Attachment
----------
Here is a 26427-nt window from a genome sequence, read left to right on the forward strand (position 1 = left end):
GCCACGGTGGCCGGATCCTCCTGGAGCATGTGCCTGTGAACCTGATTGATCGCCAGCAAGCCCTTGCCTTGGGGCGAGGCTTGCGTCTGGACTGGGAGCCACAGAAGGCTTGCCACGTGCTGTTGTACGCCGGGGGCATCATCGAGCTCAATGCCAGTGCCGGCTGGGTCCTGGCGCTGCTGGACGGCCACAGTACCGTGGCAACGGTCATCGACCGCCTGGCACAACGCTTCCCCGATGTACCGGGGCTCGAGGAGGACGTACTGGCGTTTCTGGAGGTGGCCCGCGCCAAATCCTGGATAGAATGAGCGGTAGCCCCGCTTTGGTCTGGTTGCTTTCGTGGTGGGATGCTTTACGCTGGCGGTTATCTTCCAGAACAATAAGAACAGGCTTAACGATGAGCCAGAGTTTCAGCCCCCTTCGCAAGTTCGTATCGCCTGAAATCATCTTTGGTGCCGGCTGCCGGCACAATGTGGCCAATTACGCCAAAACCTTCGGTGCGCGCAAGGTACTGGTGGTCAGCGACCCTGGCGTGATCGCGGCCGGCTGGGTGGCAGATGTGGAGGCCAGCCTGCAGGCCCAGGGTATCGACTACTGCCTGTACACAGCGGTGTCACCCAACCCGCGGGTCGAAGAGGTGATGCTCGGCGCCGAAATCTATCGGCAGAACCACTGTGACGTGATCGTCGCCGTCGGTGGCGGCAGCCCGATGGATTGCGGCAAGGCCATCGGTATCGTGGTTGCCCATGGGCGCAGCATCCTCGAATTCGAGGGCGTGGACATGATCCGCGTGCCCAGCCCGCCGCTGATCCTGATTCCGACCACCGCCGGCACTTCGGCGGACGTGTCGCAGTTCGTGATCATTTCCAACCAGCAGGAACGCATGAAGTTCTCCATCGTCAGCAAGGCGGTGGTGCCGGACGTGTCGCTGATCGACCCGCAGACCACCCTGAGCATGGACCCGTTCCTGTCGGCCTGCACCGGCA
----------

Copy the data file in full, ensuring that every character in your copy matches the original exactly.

Here is a 26427-nt window from a genome sequence, read left to right on the forward strand (position 1 = left end):
GCCACGGTGGCCGGATCCTCCTGGAGCATGTGCCTGTGAACCTGATTGATCGCCAGCAAGCCCTTGCCTTGGGGCGAGGCTTGCGTCTGGACTGGGAGCCACAGAAGGCTTGCCACGTGCTGTTGTACGCCGGGGGCATCATCGAGCTCAATGCCAGTGCCGGCTGGGTCCTGGCGCTGCTGGACGGCCACAGTACCGTGGCAACGGTCATCGACCGCCTGGCACAACGCTTCCCCGATGTACCGGGGCTCGAGGAGGACGTACTGGCGTTTCTGGAGGTGGCCCGCGCCAAATCCTGGATAGAATGAGCGGTAGCCCCGCTTTGGTCTGGTTGCTTTCGTGGTGGGATGCTTTACGCTGGCGGTTATCTTCCAGAACAATAAGAACAGGCTTAACGATGAGCCAGAGTTTCAGCCCCCTTCGCAAGTTCGTATCGCCTGAAATCATCTTTGGTGCCGGCTGCCGGCACAATGTGGCCAATTACGCCAAAACCTTCGGTGCGCGCAAGGTACTGGTGGTCAGCGACCCTGGCGTGATCGCGGCCGGCTGGGTGGCAGATGTGGAGGCCAGCCTGCAGGCCCAGGGTATCGACTACTGCCTGTACACAGCGGTGTCACCCAACCCGCGGGTCGAAGAGGTGATGCTCGGCGCCGAAATCTATCGGCAGAACCACTGTGACGTGATCGTCGCCGTCGGTGGCGGCAGCCCGATGGATTGCGGCAAGGCCATCGGTATCGTGGTTGCCCATGGGCGCAGCATCCTCGAATTCGAGGGCGTGGACATGATCCGCGTGCCCAGCCCGCCGCTGATCCTGATTCCGACCACCGCCGGCACTTCGGCGGACGTGTCGCAGTTCGTGATCATTTCCAACCAGCAGGAACGCATGAAGTTCTCCATCGTCAGCAAGGCGGTGGTGCCGGACGTGTCGCTGATCGACCCGCAGACCACCCTGAGCATGGACCCGTTCCTGTCGGCCTGCACCGGCA